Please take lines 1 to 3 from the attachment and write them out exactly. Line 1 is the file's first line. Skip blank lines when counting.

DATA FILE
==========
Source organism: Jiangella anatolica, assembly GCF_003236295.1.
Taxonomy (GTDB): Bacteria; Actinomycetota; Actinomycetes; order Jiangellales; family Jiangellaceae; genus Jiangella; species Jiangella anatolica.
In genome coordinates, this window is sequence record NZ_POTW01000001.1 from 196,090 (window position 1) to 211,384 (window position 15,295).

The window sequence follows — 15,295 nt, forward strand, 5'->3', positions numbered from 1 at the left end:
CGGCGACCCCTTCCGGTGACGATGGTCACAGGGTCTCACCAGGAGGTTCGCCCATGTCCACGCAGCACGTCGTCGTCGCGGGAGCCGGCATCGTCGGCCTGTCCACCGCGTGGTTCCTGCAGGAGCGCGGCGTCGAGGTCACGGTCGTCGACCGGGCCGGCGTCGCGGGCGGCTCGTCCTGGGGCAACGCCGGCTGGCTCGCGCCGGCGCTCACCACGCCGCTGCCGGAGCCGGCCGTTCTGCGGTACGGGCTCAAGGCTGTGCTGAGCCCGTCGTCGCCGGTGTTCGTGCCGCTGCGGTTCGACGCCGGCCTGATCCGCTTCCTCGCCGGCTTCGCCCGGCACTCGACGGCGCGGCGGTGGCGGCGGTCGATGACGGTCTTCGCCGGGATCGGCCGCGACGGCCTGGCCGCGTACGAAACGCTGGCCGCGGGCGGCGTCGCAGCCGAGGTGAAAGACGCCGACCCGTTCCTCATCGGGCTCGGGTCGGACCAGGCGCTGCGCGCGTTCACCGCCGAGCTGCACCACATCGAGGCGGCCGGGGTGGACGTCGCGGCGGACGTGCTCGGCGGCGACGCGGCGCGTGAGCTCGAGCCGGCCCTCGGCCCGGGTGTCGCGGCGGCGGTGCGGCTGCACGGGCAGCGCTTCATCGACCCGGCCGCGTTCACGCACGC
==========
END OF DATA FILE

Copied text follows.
Source organism: Jiangella anatolica, assembly GCF_003236295.1.
Taxonomy (GTDB): Bacteria; Actinomycetota; Actinomycetes; order Jiangellales; family Jiangellaceae; genus Jiangella; species Jiangella anatolica.
In genome coordinates, this window is sequence record NZ_POTW01000001.1 from 196,090 (window position 1) to 211,384 (window position 15,295).